Posts Tagged ‘spirits

Sandstone Lounge putting the twist on classic cocktails

- May 22nd, 2013

As I mentioned in a previous post, Calgary’s cocktail scene feels like it’s really taking off this year.

As our restaurants and lounges up the creativity and quality in their food, the bar menu has to keep pace.

And it’s not just the independent originals in Calgary who are upping their game behind the bar. Chain restaurants like Earls have undertaken a revamp of the cocktails menu, and others are jumping into the mix.

The Sandstone Lounge is one of them. The first time I walked past the Sandstone lounge, I didn’t give it much of a second glance, thinking it was just your run-of-the-mill hotel bar.

I should have known that a hotel that houses both Thompsons and Catch on its corner of Stephen Avenue would not settle for run-of-the-mill.

But that’s not to say the people behind the bar don’t know how to churn out the classics.

With dark wood and stone, the Sandstone Lounge feels like the perfect environment in which to knock back a couple of Manhattans, or a Tom Collins, or a Margarita. A Mad Men kind of haunt.

If you’re looking for it, they do offer a good spin on the classics though.

They recently launched their Clash off the Classics, giving customers a chance to try some iconic cocktails, but also offering a twist on the original.

They rounded up a handful of seasoned drinkers (aka Journalists), and let us compare and contrast.

Battle 1: Tom Collins vs. Pink Collins
Bombay Sapphire, lemon, simple syrup and soda makes for a cocktail to set your watch by. I would almost take this over my preferred Bombay and tonic. The right mix of sweet, sour and spirit. Meanwhile, the kid in me had his interest piqued with the grenadine in the Pink Collins — #3 Gin, Sour Mix, that delicious deep red syrup and soda.
Winner: The classic Tom Collins. I have a sweet tooth, but when it comes to drinking, I don’t want too much candy in my glass. The Pink Collins looked pretty, and had good play between the sweet grenadine and the sour mix, I found it too sweet for my tastes.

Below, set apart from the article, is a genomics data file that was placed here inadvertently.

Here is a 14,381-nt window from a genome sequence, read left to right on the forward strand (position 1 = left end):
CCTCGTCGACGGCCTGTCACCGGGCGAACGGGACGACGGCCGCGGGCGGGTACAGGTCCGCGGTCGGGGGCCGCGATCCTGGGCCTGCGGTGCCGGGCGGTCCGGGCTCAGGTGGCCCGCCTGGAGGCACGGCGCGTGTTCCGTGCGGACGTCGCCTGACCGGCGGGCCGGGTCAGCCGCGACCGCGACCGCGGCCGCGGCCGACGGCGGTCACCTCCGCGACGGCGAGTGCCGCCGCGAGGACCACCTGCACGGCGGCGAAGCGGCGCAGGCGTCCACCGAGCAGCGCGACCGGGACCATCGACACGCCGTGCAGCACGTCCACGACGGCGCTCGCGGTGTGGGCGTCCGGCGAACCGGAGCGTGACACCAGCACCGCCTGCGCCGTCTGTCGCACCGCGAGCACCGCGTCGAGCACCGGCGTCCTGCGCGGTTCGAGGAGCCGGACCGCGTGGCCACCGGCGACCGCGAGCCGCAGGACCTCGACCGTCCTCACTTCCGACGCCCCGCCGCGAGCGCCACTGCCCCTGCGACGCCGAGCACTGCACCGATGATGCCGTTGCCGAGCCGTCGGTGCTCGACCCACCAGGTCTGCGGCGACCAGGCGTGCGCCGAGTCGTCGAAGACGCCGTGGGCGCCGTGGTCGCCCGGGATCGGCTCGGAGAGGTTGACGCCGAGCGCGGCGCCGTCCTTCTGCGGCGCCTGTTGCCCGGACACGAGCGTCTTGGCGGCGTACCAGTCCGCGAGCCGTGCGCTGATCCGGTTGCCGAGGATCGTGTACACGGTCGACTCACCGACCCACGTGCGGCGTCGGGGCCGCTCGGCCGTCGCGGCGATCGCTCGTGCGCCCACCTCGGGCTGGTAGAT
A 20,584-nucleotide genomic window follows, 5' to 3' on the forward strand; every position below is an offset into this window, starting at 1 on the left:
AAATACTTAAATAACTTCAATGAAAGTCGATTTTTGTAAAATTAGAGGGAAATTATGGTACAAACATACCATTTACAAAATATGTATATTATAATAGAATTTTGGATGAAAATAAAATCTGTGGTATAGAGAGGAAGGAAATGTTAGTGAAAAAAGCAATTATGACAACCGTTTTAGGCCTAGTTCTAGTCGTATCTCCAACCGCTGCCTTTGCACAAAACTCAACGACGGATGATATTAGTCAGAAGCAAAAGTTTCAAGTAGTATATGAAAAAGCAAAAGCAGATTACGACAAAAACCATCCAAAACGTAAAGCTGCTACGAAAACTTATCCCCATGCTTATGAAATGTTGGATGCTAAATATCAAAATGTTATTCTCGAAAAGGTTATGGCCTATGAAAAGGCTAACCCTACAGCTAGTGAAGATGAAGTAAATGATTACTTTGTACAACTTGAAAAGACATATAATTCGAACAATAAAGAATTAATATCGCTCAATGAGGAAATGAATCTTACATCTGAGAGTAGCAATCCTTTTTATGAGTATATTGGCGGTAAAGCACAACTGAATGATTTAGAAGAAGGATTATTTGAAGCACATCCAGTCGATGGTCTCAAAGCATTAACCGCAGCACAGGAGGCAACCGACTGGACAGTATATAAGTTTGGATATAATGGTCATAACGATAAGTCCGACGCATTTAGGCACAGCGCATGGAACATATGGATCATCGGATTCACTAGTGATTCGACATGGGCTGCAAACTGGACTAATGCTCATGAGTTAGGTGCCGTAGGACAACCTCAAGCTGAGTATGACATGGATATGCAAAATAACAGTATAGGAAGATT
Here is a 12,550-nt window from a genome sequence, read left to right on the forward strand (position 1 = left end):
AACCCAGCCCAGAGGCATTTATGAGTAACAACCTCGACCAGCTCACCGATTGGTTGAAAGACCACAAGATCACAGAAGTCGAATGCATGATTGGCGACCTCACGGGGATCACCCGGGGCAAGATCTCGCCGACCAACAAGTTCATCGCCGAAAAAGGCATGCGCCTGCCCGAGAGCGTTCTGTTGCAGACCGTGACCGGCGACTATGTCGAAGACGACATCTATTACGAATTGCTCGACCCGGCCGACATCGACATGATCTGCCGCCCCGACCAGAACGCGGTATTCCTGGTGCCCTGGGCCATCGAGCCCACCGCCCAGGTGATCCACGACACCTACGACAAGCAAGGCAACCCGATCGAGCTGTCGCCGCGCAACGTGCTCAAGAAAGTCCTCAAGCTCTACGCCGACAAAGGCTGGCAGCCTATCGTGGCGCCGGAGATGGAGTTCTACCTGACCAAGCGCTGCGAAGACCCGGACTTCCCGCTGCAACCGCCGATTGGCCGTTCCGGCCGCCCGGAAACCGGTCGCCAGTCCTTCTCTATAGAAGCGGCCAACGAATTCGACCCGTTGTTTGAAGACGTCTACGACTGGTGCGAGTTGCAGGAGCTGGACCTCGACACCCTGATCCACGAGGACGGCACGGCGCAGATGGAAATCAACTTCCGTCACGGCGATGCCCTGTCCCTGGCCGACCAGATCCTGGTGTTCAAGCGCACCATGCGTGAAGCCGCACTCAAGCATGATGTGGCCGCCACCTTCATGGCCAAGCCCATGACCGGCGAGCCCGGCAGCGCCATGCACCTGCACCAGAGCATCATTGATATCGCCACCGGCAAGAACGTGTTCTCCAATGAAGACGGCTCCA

Battle 2: Classic Manhattan vs. Summer Manhattan
I like Bourbon, and I like cocktails made with Bourbon. Or Rye. Or Scotch. I like the deep rich flavours, and seeing what a bartender will use to pair with them. For the Classic Manhattan, the staff at the Sandstone are using Woodford Reserve in the mix, so they’re already off to a good start. Shake with sweet vermouth and Agnoustra bitters, and serve in a martini glass with a cherry. Can’t go wrong.
The twist, the Summer Manhattan serves up a surprising citrus burst that matches better with the woody whiskey than I expected. Using Knob Creek this time (again, a great start), this is shaken with sweet vermouth and orange bitters, then garnished with an orange twist.
Winner: A tie. It is a tough call. The Classic Manhattan has that nice whiskey kick, but the Summer version brings enough new to the table to make it interesting. The consensus among our group was that the Summer version could stand for one or two fewer dashes of the orange bitters, to bring the cocktail into balance. But we loved the addition of the orange to help elevate a classic.

Battle 3: Classic Margarita vs. Cucumber Margarita
Nothing says summer like a great margarita. Good tequila, tart lime, plus a little sweetness and a kiss of salt surely reminds many Calgarians of trips to Mexico. Forget about the slush version, this is the classic tequila cocktail: Patron Reposado, Grand Marnier, lime juice and simple syrup shaken, and strained into a salt-rimmed glass over ice. Salty and earthy, sweet and tangy. What could improve on this classic?
Cucumber, apparently. Had I been told going in I would be enjoying a margarita made with cucumber, I would have laughed. Cucumber is not the first thing I think of when I think of drinking, let alone a margarita. But the combination of the alcohol punch of the tequila with the tang of the sour mix is cooled with the refreshing cucumber.
Winner: Cucumber Margarita. Though I still stand by Classic Tom Collins, this was the surprising winner out of the six. Close enough to the classic to be familiar, but enough of a twist to be interesting, while still being tasty. Not too out there.

Sandstone Lounge Cucumber Margarita
1 1/2 oz. Patron silver
1/2 oz. Triple sec
2 oz. sour mix
6 cucumber slices

1. Pour ingredients into a shaker filled with ice. Muddle.
2. Shake. Pour into glass and garnish with a cucumber wheel.
3. Enjoy, preferably in the sun, on a patio.

Hey Bartender takes a look inside the world of the mixologist

- May 22nd, 2013

OK, I hate the word mixologist, but one thing I’ve learned working at the Sun is never repeat words in headlines if you can.

It looks terrible.

Newspaper nerdery aside, Hey Bartender is a new documentary that looks at the world of bartending in the age of the craft cocktail.

Calgary’s cocktail scene is exploding, with restaurants and bars alike paying more attention than ever to creativity in a Collins glass. Stay tuned for further posts on that in the coming weeks, but for now, take a look at the trailer for Hey Bartender, which looks at life behind the bar.

And be sure to have a peek at the trailer for the doc Somm, about the upper echelon of wine experts.